Far-right conspiracy theorist and MyPillow CEO Mike Lindell continues to falsely insist, with increasing absurdity, that former President Donald Trump was the legitimate winner of the 2020 election, and that he'll eventually be reinstated as President.
Lindell's fantasies are easily debunked. He's assured that he has enough "evidence" to imprison 300 million people for life—the vast majority of the country and far more than the number who voted in the 2020 election—for voter fraud. He's absurdly said that technical glitches on his bizarre cyber symposium were due to attacks from the left.
Despite the erosion of his mainstream credibility, many continue to buy into Lindell's delusions. For proof, you can look to a situation unfolding right now in Idaho.
In the 2020 election, Trump won the state of Idaho by more than 30 points, but Lindell still insisted that Trump won by an even greater margin, baselessly claiming that widespread fraud cheated him out of the bragging rights of a bigger victory.
Due to complaints from Lindell's sycophants, the Idaho Secretary of State's office launched an inquiry into Lindell's claims that elections companies switched electronic ballots for Trump to ballots for Biden. Of course, Lindell's fantasies collapsed under the slightest scrutiny. For starters, Lindell claimed that electronic ballots were switched in every single one of Idaho's 44 counties, but numerous counties in Idaho don't even use electronic ballots.
Nevertheless, Officials hand recounted ballots in Butte and Camas counties which predictably upheld the results of the 2020 election, with the hand recounts exactly matching or landing within the margin of error for the original electronic tallies, disproving Lindell's delusions.
Chad Houck, Idaho's Republican deputy Secretary of State, said at the time:
"We also felt [Lindell's accusations] would be very easy to disprove. By disproving even a handful of lines on that sheet, we could have confidence the rest of the components of that sheet were likewise fabrications.
But conservative supporters of Lindell are committed to the conspiracy, and now—months after the Secretary of State's office further debunked Lindell's absurdities—it looks like these conspiracy theories could impact the Republican primary for Idaho's Secretary of State.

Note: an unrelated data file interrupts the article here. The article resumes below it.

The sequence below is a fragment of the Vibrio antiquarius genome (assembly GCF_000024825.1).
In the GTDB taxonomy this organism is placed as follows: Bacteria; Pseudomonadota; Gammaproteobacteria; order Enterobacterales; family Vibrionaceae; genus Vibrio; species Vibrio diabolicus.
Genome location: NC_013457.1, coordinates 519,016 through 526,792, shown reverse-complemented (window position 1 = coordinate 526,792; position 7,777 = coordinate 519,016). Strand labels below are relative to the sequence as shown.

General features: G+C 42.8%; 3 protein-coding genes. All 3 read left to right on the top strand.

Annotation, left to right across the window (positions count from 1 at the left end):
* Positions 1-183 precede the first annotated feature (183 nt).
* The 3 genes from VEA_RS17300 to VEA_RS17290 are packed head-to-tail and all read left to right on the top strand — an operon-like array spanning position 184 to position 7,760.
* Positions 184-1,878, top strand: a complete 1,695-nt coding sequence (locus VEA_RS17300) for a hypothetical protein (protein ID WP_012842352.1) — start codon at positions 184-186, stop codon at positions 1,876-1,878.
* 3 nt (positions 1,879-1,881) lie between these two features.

Houck was a candidate in that primary, but dropped out after threats from Lindell's supporters, according to a report from Allan Smith of NBC News.
“I did not want to subject my family to the kinds of threats we were starting to see over this issue. I had someone actually approach my daughter in a threatening manner over this issue. She’s 17. That’s out of line.”
Again, Trump won Idaho by more than 30 points, yet Lindell's supporters insist there's fraud afoot and that Houck—a Republican—allowed it. What's more, there are all too many candidates in the Republican primary for Idaho Secretary of State who believe Trump's and Lindell's lies about the 2020 election. In such a solid red state, the winner of the primary will almost certainly win the general election.
The paranoia and complete denial of reality Lindell's claims have injected into the political landscape have people concerned.
What many found baffling is that Lindell continues to claim electronic votes were switched even in the counties that don't use electronic ballots.
The Republican primary for Idaho Secretary of State will be held on May 17.